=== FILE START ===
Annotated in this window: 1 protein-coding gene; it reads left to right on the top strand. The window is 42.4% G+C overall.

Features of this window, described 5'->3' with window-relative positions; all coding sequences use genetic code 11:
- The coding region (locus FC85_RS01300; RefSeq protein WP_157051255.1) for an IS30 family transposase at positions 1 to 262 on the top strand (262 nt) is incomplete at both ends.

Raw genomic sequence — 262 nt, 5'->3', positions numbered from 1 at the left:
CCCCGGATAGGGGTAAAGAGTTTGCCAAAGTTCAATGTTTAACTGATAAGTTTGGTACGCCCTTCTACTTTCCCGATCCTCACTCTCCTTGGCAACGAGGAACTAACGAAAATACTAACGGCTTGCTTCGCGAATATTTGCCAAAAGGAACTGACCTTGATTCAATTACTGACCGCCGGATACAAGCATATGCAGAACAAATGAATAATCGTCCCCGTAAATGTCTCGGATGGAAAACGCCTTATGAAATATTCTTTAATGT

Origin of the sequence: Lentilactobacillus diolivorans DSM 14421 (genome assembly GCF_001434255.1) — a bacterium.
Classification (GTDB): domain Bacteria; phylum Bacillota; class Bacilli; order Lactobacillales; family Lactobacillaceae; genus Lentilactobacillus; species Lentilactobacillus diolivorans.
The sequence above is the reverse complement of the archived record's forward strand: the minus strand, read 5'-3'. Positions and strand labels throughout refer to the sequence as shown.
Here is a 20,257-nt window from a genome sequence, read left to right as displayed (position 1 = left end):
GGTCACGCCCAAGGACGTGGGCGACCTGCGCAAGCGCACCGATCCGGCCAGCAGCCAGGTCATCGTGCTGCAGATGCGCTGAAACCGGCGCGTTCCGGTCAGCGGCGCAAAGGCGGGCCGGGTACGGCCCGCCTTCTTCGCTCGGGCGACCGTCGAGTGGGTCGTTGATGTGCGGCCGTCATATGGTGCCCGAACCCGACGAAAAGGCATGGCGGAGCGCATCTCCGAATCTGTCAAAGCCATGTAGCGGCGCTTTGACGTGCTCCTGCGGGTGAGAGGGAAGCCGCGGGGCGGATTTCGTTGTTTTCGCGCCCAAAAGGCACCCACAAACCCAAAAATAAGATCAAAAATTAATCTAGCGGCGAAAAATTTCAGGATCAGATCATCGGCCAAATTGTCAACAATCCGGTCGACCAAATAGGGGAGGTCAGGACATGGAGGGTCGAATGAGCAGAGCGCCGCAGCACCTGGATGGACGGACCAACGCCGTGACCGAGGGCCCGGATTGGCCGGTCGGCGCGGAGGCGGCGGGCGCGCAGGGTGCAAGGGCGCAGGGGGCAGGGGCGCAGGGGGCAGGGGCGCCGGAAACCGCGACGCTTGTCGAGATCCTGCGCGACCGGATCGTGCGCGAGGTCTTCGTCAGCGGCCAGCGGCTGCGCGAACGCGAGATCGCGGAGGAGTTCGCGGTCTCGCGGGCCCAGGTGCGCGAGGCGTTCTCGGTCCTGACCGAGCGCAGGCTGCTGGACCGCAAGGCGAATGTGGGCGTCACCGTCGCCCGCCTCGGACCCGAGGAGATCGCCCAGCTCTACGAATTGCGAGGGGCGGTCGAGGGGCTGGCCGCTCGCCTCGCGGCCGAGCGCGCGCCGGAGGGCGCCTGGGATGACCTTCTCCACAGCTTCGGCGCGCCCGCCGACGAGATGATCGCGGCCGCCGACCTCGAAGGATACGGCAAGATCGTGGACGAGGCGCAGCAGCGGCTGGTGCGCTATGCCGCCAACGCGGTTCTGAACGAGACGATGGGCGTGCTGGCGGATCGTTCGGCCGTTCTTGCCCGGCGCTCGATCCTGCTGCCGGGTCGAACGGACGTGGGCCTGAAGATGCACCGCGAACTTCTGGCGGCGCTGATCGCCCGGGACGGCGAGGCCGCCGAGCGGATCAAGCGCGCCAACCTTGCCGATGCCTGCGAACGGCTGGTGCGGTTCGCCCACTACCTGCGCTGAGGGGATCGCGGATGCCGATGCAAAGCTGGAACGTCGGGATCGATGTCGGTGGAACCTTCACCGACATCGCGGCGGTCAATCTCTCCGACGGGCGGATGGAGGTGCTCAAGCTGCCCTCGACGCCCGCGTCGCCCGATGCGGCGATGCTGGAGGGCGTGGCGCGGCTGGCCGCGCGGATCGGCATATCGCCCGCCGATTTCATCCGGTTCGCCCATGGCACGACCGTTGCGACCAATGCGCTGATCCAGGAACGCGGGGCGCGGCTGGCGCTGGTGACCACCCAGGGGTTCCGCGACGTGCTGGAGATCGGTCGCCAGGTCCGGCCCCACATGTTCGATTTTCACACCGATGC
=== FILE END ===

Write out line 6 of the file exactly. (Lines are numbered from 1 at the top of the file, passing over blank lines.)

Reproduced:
Origin of the sequence: Lentilactobacillus diolivorans DSM 14421 (genome assembly GCF_001434255.1) — a bacterium.